Problem: Getting shoved on the playground, or swirlied in the toilet, called mean names behind your back, or to your face—bullying takes many forms (even more of late thanks to the Internet), and is an unfortunate part of life for many children. Some have argued that it’s just an unpleasant rite of passage, but many others, including government officials, feel otherwise. Some kids may “bounce back,” but we hear many stories of bullying gone too far, of teasing that ends tragically. And research shows that bullying victims have higher rates of self-harm, anxiety, and depression during childhood and adolescence.
A new study published in the American Journal of Psychiatry, out of King’s College London, provides more evidence that bullied kids might not totally bounce back, that their health, relationships, and even economic status may be at risk even into middle age.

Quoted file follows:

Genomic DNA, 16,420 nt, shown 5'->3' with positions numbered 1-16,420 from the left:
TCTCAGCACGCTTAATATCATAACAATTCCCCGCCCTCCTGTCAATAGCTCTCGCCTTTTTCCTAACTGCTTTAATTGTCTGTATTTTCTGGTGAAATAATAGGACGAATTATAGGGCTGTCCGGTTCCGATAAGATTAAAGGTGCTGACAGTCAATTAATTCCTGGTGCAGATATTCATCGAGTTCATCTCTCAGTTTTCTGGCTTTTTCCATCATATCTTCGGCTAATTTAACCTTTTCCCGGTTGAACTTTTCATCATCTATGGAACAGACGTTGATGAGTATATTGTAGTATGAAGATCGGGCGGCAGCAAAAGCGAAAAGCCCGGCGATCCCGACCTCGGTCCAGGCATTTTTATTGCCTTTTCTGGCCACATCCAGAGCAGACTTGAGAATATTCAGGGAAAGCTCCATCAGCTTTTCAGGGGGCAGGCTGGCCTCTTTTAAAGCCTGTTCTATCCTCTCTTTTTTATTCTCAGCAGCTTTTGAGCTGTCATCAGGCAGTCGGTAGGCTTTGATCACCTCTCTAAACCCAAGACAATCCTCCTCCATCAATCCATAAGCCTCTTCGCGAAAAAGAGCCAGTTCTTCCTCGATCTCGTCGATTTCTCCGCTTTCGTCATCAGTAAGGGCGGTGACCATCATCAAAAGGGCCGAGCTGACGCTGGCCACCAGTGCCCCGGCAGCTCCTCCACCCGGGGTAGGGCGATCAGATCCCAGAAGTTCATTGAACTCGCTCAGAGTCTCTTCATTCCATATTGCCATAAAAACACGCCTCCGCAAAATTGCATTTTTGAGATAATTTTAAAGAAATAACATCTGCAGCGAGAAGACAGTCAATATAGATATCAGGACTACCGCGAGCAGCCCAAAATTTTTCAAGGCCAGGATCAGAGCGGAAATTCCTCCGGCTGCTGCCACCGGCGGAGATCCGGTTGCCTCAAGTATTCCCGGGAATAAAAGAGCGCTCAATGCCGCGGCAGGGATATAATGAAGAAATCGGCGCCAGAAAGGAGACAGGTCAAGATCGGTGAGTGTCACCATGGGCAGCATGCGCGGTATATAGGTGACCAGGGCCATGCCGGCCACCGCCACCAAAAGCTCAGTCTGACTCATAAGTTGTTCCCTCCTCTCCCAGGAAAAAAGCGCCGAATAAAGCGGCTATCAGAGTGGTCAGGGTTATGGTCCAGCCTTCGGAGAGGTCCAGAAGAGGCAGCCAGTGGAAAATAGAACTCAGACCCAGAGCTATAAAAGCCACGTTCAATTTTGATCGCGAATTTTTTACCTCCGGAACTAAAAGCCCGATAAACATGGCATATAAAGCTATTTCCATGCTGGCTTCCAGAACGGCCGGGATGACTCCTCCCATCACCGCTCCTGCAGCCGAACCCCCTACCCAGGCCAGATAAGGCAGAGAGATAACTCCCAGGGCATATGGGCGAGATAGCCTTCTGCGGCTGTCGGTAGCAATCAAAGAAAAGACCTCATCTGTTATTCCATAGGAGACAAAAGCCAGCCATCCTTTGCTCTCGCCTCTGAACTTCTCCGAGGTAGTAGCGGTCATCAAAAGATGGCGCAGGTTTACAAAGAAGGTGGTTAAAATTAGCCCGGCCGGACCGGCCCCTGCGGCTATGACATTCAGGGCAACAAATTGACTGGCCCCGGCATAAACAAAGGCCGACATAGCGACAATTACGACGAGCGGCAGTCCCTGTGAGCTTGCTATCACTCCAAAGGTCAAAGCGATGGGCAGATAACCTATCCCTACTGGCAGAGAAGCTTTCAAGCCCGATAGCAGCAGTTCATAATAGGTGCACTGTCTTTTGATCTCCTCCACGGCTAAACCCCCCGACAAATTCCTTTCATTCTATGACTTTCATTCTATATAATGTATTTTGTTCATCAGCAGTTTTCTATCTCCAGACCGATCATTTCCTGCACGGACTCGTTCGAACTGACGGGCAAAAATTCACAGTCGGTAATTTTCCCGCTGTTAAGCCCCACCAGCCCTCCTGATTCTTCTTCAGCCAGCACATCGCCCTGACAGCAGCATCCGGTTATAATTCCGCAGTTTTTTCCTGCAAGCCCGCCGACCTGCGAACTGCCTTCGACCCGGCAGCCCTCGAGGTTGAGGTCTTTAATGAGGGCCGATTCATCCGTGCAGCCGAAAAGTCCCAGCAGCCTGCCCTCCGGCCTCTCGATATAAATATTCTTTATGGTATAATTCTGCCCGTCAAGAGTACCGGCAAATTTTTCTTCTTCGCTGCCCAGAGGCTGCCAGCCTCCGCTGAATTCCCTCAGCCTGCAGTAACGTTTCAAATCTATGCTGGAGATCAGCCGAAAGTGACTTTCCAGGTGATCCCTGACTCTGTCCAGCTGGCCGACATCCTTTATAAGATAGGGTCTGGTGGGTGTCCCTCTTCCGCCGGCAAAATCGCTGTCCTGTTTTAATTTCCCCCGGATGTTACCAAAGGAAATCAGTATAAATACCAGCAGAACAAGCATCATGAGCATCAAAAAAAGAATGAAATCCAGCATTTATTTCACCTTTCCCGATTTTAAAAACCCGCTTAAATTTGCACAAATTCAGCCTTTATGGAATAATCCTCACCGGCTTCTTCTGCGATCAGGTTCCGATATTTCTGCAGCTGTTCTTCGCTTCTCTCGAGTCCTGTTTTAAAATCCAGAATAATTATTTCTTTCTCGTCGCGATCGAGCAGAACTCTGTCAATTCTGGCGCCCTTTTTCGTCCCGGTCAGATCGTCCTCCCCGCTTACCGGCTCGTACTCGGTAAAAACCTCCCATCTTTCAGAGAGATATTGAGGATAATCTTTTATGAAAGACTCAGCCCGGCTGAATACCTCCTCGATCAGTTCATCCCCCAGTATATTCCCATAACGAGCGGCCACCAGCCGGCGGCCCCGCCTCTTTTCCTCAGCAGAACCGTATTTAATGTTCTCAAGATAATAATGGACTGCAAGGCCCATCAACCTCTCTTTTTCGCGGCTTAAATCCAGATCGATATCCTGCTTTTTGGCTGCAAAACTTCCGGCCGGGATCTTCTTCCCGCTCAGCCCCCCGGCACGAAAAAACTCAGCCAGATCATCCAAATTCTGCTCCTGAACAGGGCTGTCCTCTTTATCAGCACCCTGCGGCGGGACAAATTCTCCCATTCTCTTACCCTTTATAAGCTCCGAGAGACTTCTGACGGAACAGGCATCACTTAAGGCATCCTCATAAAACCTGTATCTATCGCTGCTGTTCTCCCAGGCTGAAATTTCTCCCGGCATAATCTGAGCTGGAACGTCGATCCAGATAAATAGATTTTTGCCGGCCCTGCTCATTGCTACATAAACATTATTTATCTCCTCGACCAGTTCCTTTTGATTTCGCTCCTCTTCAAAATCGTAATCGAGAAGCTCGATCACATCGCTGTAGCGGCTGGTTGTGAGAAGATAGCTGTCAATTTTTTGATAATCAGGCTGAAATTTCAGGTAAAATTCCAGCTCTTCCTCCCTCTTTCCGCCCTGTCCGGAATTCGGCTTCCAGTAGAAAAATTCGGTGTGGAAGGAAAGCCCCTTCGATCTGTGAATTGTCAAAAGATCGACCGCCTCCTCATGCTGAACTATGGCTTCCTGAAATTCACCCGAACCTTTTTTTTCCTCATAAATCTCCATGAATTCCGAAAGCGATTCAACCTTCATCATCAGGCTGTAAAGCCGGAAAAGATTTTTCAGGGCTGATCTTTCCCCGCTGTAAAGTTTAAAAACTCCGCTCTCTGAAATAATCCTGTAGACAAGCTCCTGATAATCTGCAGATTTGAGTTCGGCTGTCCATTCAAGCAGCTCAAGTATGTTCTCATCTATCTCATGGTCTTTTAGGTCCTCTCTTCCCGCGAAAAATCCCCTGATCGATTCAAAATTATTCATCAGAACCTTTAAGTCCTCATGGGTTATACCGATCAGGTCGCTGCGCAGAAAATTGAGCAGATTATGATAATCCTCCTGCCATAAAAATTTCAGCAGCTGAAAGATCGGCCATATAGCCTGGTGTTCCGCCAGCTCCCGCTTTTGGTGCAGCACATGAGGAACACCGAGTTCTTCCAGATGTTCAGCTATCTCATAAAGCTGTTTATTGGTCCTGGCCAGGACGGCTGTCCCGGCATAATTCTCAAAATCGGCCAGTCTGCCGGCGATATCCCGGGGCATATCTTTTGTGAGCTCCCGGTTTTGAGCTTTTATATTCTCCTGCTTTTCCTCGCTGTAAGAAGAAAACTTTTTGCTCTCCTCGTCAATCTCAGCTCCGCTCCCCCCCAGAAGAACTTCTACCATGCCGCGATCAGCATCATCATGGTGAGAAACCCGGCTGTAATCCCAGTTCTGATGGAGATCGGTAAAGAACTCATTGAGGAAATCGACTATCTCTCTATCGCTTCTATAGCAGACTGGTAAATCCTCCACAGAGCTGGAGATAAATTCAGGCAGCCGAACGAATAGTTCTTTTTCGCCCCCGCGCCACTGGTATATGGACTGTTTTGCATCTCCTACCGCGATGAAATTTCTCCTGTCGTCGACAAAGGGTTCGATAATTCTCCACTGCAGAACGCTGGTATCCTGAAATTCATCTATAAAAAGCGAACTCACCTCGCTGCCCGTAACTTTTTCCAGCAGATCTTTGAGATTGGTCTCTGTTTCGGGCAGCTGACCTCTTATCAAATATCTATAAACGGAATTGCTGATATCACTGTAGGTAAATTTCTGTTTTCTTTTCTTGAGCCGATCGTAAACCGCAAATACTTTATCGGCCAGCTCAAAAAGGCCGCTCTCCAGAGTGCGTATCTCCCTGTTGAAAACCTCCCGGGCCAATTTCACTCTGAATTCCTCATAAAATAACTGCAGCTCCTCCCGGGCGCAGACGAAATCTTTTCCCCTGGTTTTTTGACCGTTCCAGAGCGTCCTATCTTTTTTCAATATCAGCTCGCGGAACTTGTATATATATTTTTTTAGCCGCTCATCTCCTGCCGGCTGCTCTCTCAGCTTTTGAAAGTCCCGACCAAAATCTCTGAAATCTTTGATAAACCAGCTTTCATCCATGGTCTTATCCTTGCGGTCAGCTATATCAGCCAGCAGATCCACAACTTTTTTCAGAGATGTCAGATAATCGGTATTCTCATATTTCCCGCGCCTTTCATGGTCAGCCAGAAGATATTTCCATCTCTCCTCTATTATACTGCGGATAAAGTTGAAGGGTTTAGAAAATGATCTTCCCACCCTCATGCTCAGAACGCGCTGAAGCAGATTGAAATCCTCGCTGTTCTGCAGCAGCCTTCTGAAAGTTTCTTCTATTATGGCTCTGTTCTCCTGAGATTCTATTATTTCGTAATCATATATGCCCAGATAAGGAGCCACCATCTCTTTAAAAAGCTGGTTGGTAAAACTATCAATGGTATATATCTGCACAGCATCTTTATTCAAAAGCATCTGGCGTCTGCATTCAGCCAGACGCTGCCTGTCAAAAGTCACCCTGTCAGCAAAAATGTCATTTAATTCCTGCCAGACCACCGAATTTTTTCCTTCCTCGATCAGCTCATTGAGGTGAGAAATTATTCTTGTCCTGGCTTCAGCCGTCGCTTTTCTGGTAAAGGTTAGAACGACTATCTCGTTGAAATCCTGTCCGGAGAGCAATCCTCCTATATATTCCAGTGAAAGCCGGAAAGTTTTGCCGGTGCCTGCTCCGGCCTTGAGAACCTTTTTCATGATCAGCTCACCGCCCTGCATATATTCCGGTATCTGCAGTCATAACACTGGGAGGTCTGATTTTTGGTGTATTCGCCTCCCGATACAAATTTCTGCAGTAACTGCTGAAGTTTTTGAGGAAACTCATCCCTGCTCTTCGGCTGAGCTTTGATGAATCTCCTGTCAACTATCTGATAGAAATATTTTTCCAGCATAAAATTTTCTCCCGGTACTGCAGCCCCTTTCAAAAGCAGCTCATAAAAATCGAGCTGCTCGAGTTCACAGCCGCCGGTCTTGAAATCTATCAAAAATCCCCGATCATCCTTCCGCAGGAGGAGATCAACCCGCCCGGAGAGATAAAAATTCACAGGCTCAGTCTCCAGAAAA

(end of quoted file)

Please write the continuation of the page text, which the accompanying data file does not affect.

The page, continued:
Methodology: The researchers looked at data from the U.K.’s National Child Development study, on more than 18,000 people who were born during one week in 1958. Those children were followed up with at ages 7, 11, 16, 23, 33, 42, 45, and 50. During the 7-year-old and 11-year-old check-ins, the children’s parents reported whether their children were bullied never, sometimes, or frequently. While it’s possible that some children were being bullied without their parents’ knowledge, the study notes that “reports of bullying victimization from mothers and children have been shown to be similarly associated with emotional and behavioral problems.”